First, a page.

packed lunches

Cheese sandwiches are no longer the be-all and end-all of packed lunches. Toby Hill looks at what to stock to get the most from the healthy eating trend as children go back to school.

With 3.6m children now taking a packed lunch to school every day, ‘back to school’ is a sales opportunity that wholesalers don’t want to miss. It’s not all about cheese sandwiches, either: snacks, confectionery, flavoured water and catering ingredients all see big increases in sales once kids trudge back into class.

But while the rhythm of holidays and term time has been playing out for decades, trends in parental buying habits have not stayed so consistent. An increased awareness of the influence of nutrition on kids’ ability to concentrate in the classroom has had a significant impact – sugary drinks are banned in many schools and parents are seeking healthier alternatives to sneak into their children’s lunchboxes.

Manufacturers have responded innovatively to this demand for nutritional products that will end up in children’s stomachs rather than the school bins. Here we take a look at a wide range of edible items you can include in your back-to-school range and examine techniques for maximising the opportunity that term time offers.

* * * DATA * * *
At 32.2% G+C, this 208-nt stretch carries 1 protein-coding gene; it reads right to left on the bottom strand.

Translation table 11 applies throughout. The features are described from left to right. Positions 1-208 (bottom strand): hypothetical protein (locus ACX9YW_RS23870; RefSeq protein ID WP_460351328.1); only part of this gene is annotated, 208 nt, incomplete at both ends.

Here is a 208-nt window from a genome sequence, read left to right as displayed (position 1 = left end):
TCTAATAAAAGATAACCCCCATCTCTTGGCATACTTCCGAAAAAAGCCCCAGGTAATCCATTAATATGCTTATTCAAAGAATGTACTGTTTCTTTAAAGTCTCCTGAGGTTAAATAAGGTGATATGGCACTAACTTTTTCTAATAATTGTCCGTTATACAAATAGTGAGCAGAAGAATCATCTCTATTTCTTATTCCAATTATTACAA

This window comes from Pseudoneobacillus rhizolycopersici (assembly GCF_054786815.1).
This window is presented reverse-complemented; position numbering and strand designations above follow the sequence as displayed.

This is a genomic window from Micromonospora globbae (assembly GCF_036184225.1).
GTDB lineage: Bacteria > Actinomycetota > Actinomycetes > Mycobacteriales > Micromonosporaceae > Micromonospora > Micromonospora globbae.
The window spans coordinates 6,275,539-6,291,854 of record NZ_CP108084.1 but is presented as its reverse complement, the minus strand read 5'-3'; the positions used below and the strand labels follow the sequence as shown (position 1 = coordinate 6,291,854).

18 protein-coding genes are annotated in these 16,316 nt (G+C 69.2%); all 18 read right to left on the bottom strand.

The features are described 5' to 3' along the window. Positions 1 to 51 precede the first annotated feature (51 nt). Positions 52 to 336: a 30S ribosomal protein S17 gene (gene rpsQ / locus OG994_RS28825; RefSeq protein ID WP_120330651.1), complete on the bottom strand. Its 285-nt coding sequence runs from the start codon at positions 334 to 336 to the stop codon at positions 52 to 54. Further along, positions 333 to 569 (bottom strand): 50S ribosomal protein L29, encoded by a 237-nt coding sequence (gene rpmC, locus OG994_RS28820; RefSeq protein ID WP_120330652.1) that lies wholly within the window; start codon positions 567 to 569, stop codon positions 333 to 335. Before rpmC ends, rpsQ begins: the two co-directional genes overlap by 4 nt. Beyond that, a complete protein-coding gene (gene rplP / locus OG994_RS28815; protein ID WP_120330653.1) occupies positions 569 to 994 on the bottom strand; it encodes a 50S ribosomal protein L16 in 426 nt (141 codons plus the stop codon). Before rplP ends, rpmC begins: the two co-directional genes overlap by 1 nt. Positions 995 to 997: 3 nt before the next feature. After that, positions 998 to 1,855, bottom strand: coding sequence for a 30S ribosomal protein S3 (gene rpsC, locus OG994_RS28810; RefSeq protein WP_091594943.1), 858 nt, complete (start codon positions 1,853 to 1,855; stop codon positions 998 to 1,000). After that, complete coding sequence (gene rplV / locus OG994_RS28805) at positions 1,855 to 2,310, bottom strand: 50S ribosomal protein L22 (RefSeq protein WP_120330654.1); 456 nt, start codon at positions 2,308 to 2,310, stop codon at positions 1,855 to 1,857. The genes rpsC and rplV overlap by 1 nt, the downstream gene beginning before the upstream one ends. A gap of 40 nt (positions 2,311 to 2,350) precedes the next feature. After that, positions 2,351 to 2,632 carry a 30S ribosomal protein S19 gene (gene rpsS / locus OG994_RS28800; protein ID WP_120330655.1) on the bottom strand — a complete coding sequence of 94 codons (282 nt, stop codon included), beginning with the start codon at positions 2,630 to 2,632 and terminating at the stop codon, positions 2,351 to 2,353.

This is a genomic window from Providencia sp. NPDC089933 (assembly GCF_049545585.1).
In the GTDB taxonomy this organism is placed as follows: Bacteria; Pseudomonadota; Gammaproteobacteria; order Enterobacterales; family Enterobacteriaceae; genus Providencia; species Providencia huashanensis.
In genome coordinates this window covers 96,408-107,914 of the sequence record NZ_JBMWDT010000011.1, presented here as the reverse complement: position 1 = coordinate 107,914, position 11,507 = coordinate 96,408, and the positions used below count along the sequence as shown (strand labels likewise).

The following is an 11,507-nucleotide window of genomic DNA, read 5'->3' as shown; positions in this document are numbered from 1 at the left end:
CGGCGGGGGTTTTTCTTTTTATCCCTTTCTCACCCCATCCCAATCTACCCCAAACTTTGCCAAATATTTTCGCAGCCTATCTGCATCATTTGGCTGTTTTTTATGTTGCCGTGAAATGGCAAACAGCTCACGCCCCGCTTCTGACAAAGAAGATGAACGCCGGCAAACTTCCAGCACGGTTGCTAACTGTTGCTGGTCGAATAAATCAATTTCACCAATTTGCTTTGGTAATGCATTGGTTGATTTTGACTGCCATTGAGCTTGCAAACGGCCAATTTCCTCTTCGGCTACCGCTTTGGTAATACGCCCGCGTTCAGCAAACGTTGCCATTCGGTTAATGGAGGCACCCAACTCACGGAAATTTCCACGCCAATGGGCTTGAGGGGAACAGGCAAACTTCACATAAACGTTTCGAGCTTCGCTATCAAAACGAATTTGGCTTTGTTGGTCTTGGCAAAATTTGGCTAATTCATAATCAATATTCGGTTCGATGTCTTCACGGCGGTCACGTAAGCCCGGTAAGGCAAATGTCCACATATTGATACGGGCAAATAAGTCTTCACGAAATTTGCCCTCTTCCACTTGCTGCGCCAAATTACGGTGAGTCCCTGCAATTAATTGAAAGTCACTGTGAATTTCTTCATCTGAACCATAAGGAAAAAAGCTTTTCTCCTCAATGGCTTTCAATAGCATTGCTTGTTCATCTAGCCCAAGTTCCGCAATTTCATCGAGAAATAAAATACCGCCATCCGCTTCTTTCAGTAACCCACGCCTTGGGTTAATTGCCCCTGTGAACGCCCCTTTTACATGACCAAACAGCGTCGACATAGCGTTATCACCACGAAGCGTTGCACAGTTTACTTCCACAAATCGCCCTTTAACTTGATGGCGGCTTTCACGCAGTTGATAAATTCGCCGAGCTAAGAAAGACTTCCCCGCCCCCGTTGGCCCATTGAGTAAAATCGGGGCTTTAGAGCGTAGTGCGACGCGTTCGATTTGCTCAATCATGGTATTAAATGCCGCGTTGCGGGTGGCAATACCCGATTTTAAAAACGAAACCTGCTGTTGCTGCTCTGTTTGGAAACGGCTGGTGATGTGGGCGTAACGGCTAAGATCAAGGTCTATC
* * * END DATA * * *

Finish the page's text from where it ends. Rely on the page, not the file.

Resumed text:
A little cheesy

A few decades ago, cheese was something that most Brits slipped between slices of bread to make a sandwich. But times have changed and now parents putting together packed lunches can choose from a cornucopia of cheese-based snacks.

“The cheese snacking sector is worth £41m in the convenience channel, with volumes growing 8% year on year and kids’ products holding the lion’s share,” says Will Hemmings, head of cheese marketing at Cathedral City.

Responding to this demand, Dairy Crest has developed products targeted at kids’ lunchboxes, including snack-sized bags of Cathedral City Towers, Shapes and Cheese & Toasties. Older kids might prefer the straightforward rectangles of Cathedral City Minis, which have seen 28% growth over the past year. And for those looking for something healthier, the Cathedral City Mature Lighter bar contains just 99 calories.

Appealing to hurried parents, Dairy Crest also offers sliced and spreadable cheese formats, accelerating the preparation of the classic cheese sandwich. Last year saw the launch of two new Spreadable flavours: Extra Mature and Garlic & Herb.

Coaxing kids to eat healthily

Greater awareness of healthy eating has transformed buying habits across the grocery sector, but perhaps nowhere is this truer than in the context of school packed lunches: 87% of consumers cite ‘wanting control of ingredients’ as the biggest motivation to pack a lunch, according to Mintel Research, while the Children’s Food Trust reports that 86% of parents worry about what their children eat in school.